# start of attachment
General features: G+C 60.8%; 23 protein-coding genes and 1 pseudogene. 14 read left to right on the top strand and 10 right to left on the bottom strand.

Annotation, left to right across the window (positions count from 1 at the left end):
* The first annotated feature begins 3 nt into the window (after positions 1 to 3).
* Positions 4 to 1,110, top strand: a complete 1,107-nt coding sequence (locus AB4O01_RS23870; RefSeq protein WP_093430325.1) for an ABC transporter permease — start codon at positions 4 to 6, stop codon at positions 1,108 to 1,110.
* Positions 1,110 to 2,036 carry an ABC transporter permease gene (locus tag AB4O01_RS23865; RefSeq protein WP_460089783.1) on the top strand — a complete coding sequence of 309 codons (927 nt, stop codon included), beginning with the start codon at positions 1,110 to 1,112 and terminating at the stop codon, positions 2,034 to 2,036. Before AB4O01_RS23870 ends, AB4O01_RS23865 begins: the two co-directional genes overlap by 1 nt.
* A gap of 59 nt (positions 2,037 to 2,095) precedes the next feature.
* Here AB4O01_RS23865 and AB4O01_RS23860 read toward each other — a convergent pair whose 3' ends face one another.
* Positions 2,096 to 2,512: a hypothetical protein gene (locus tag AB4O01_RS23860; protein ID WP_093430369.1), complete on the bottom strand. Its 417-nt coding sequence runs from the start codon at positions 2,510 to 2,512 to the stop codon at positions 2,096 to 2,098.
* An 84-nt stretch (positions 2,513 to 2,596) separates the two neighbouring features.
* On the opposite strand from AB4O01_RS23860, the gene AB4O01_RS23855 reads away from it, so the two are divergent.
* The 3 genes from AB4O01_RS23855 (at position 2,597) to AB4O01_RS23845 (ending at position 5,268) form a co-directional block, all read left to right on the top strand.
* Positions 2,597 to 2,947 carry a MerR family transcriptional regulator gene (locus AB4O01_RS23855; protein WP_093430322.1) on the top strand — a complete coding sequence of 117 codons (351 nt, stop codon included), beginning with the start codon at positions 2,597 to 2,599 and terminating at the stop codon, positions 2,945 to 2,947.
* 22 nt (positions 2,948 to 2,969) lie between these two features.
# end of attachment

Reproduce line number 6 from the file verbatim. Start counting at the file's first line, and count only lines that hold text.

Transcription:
* A gap of 59 nt (positions 2,037 to 2,095) precedes the next feature.